It had been a long and gruelling process, but the ThinkWare team had whittled the virtual stack of resumes down to Bob and Carol.
“Bob was great,” said Alice, “The interview got off to a great start when I fizzbuzzed him with Fibonacci. He asked whether I wanted an Enumerator or iterative function. When I suggested he try something recursive, he had no trouble whatsoever.”
Ted was equally enthusiastic about Carol. “Super solid on algorithms, she brought up raganwald’s matrix implementation and we had a good laugh about how you could beat the pants off it with a caching solution. She wrote one and it worked just fine with the 10,000th, 100,000th, and 1,000,000th numbers.”
The team talked for a while longer before deciding to ask for enough budget to hire both Bob and Carol. Later, at BEvERage-O’Clock, someone asked about Scott.”Who else interviewed Scott? He was a handful!” The team chuckled, the story had been going around the office for a week.
“A difficult case?”
“That’s putting it mildly,” said Williams, the grizzled veteran who had handled Scott’s first meeting of the day. “When I asked him to write Fibonacci for me, he refused, saying that this was no way to interview someone.”
“I tried to explain that we value craftsmanship, and that this was as good an opportunity as any to discuss the many different considerations when writing software (not to mention validate that someone can actually write software), but I think he flipped the bozo bit on me, he acted like I was a blithering idiot for thinking there was anything to discuss with respect to Fibonacci.”
“What did you do?” Wondered the team. Williams was a sweet guy, but he had a martial arts background and some strong opinions about interpersonal respect.
“Oh, I said that if it was obvious, maybe he could tell me what the only true solution might be. He told me that there was a closed form solution and I would fail an interview with him if I didn’t know that and submit it.”
“After some cajoling, he wrote this for me:”
def closed_fib(n) a = Math.sqrt(5) return ((1/a)*(((1+a)/2)**n)).round() end (0..100).each do | i | puts closed_fib(i) end #=> 0 # 1 # 1 # 2 # 3 # ... # 135301852344707186688 # 218922995834555891712 # 354224848179263111168
“He wrote it quickly, and that was impressive, but I got nowhere trying to quiz him about its limitations. For example, I asked him if we were calculating the 1,000,000th Fibonacci number how we could be sure that Ruby’s built-in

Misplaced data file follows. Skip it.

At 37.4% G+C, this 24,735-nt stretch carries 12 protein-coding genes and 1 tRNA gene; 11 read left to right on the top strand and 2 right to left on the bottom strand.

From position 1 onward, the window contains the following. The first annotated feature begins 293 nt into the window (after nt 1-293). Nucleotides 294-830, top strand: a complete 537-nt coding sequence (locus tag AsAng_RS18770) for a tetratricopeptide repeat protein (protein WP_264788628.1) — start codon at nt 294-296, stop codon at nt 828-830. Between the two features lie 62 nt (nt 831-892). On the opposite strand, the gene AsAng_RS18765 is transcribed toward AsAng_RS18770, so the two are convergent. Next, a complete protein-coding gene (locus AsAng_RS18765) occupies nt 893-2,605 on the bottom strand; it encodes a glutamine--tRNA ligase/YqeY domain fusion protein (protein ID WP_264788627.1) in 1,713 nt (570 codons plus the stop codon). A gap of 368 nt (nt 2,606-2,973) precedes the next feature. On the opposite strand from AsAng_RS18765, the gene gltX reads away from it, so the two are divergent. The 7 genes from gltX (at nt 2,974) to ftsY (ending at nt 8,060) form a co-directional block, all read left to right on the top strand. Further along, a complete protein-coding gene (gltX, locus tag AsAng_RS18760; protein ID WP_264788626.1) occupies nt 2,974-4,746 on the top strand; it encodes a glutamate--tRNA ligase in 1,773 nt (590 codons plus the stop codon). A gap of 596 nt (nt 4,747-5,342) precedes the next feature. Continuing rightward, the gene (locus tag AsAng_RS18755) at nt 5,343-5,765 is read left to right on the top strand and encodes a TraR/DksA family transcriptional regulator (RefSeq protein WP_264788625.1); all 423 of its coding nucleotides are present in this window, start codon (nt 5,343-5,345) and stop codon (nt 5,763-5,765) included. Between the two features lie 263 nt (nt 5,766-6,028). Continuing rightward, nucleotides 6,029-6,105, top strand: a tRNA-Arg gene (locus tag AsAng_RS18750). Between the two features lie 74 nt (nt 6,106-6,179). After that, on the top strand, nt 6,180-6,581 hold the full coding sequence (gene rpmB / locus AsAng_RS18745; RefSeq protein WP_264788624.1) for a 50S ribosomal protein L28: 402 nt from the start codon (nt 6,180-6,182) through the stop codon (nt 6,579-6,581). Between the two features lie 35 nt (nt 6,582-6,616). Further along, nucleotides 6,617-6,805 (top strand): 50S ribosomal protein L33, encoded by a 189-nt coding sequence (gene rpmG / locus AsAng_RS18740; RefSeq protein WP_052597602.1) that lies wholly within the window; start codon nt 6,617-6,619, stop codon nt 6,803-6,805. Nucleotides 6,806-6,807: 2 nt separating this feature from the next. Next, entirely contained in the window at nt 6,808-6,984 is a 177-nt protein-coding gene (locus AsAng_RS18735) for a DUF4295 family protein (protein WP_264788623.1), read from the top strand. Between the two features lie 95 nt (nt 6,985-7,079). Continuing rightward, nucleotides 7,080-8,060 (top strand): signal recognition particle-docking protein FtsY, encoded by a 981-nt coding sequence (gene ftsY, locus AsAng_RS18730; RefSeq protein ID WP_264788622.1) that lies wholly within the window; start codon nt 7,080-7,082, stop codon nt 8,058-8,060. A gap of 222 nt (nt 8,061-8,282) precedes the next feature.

** operator wouldn’t take a naïve approach with big integers?”
“I also asked him how we could be sure that
Math.sqrt(5) would have the necessary precision for the 100,000th number, and how he would calculate the necessary precision, but he looked at me like he was Samuel L. Jackson and I was asking ‘what’ too many times.”
“I gave him one last chance, I said that I’d asked the previous candidate to give me the 10,000th, 100,000th, and 1,000,000th Fibonacci numbers, and perhaps if his algorithm had some limitations we could discuss some alternatives?”
“But he let me know that he did not suffer fools gladly, and hadn’t I heard him twice the first time that this was the correct implementation? In response, I simply typed this into
closed_fib(10000) #=> FloatDomainError: Infinity # from (irb):38:in `truncate' # from (irb):38:in `closed_fib' # from (irb):44 # from /Users/williams/.rvm/rubies/ruby-1.9.3-p327/bin/irb:16:in `<main>'
“After he left, I emailed his resume to StinkWare, our competition. They deserve each other.”
The team had a good laugh about that.
the moral of the story
Even the most “obvious” programs have hidden limitations or considerations, and what makes programming such as fascinating (and maddening!) discipline is the need to take nothing for granted and to be flexible about the notion that there is always more than one way to do it.
In this case (Ruby 1.9.3), the closed-form solution is excellent up to somewhere between n = 1,000 and n = 10,000, and then the imprecisions and trade-offs inherent in number representations and library math routines come into play.
An integer-only solution doesn’t suffer from these limitations in Ruby, although the performance of an iterative solution would be crippling. So like anything, keep an open mind about the strengths and weaknesses of any approach, no matter how “obvious” things may seem.